• Anxiety or distress that interferes with your daily living
• Fear or anxiety that is not better explained by a medical condition, medication or substance abuse
The most important part of the treatment is to reassure the client that he is not alone. There are so many people who suffer from this condition. The good news is that it can be treated.
Treatment depends on how much social anxiety disorder affects their ability to function in daily life.
Milder cases improve with therapy alone. Moderate to severe cases do require medication. This is in addition to counselling.
Psychotherapy improves symptoms in most people with social anxiety disorder. In therapy, clients are taught how to recognize and change negative thoughts about themselves and develop skills to gain confidence in social situations.
Cognitive behavioural therapy is the most effective type of psychotherapy for anxiety, and it can be effective when conducted individually or in groups.
In exposure-based cognitive behavioural therapy, clients gradually work up to facing the situations they fear most. This happens in small steps from least anxiety provoking to most anxiety provoking. This can improve coping skills and help develop the confidence to deal with anxiety-inducing situations. Some therapists specialise in role playing and modelling techniques which provide clients more confidence in facing real life challenges.
Typical homework assignments
First, identify what situations that cause anxiety. In a progressive fashion practice these activities, until they cause less anxiety.
Begin with small steps, by setting daily or weekly goals in situations that aren't overwhelming.
• Eat with a close relative, friend or acquaintance in a public setting
• Purposefully make eye contact and return greetings from others, or be the first to say hello
• Give someone a compliment
• Ask a shopkeeper to find you an item.
• Get directions from a stranger
• Show an interest in others — ask about their homes, children, grandchildren, hobbies or travels, for instance
• Call a friend to make plans
Prepare for social situations
Prepare small talk and greetings for those who may be present. Reward yourself when you can socialise.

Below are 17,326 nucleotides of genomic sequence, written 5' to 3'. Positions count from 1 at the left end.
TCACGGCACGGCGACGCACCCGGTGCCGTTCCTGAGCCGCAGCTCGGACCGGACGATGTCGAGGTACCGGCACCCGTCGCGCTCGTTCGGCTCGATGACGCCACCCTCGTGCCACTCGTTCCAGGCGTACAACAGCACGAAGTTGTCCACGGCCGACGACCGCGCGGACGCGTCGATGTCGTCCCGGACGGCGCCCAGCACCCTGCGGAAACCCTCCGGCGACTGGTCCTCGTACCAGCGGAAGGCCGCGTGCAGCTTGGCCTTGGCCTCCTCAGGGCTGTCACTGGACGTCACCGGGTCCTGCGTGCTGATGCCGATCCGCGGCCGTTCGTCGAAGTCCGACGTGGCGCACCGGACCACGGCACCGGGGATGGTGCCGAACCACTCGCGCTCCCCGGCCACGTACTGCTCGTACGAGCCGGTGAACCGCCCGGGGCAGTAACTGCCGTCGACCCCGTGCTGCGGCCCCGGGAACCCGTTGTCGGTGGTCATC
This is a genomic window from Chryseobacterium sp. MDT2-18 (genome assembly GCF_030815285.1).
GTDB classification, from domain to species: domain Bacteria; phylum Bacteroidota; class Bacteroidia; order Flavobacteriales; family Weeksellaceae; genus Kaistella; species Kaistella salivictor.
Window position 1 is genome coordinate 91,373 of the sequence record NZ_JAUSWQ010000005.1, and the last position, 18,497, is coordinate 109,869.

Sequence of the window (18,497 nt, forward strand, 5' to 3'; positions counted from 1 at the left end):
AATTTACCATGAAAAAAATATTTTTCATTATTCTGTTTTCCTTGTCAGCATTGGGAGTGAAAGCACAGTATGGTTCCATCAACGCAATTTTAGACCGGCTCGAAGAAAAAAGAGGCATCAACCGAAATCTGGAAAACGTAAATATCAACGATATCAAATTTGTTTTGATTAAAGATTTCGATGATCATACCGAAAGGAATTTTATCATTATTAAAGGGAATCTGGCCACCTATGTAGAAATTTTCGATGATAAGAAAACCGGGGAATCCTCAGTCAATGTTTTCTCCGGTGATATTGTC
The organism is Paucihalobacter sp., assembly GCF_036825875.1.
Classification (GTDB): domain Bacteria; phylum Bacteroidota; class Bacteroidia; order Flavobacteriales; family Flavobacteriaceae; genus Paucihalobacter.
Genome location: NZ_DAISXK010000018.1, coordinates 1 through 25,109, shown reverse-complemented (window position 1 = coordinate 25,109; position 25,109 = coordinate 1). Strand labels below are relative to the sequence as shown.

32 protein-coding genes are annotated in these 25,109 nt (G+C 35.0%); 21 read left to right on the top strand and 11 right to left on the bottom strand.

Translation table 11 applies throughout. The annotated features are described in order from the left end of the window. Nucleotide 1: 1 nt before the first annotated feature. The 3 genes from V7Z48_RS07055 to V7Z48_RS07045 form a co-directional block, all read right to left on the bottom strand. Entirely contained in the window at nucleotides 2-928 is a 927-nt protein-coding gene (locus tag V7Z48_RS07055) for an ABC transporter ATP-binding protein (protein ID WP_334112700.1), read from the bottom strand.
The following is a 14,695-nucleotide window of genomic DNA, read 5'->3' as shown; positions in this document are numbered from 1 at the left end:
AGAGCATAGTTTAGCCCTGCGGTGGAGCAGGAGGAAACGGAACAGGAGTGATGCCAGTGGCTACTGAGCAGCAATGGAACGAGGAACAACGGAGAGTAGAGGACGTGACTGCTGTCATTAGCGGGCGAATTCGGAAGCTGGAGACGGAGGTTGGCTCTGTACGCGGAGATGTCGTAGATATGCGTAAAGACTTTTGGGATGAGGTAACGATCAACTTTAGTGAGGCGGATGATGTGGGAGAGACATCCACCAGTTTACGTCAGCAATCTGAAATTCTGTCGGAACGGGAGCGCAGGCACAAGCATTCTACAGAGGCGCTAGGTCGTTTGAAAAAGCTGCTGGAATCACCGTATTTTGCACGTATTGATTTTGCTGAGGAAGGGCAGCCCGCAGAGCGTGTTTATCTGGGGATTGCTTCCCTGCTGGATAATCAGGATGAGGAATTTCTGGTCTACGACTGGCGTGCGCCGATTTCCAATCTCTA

At first, being social, when you're actually feeling so anxious, is indeed challenging. As difficult or painful as it may seem initially, don't avoid situations that trigger your symptoms. By regularly facing these kinds of situations, you'll continue to build and reinforce your skills.
These strategies can help you to face situations that make you nervous. When you face them, it will build your confidence
Though several types of medications are available, selective serotonin reuptake inhibitors (SSRIs) are often the first type of drugs given for persistent symptoms of social anxiety.
Serotonin and norepinephrine reuptake inhibitor (SNRI) are also an option for social anxiety disorder.
To reduce the risk of side effects, starting doses are low dose of and gradually increased to a full dose. It may take a few weeks of treatment for symptoms to noticeably improve. But they surely do. Being patient is very important.
Certain medications such as benzodiazepines for short-term use and Beta blockers to reduce panic attacks are given.
Although social anxiety disorder generally requires help from a psychiatrist, one can try some of these techniques to handle situations that are likely to trigger symptoms:
• Learn stress reduction skills and relaxation exercise.
• Do regular physical exercise.
• Get enough sleep
• Eat a healthy, well-balanced diet
• Avoid alcohol and substances of abuse.
• Limit or avoid caffeine
• Participate in social situations by reaching out to people with whom one feels comfortable
Defeating social anxiety is a team effort between the client and the mental health experts - psychiatrist, psychologist and social worker.
When efforts are consistently put, clients gradually live up to more and more socially challenging situations. Treatment is highly rewarding. Patients often thank us with a Kannada saying “ili ge huli madidera doctore” (meaning treatment has metamorphosed a meek person to a strong one).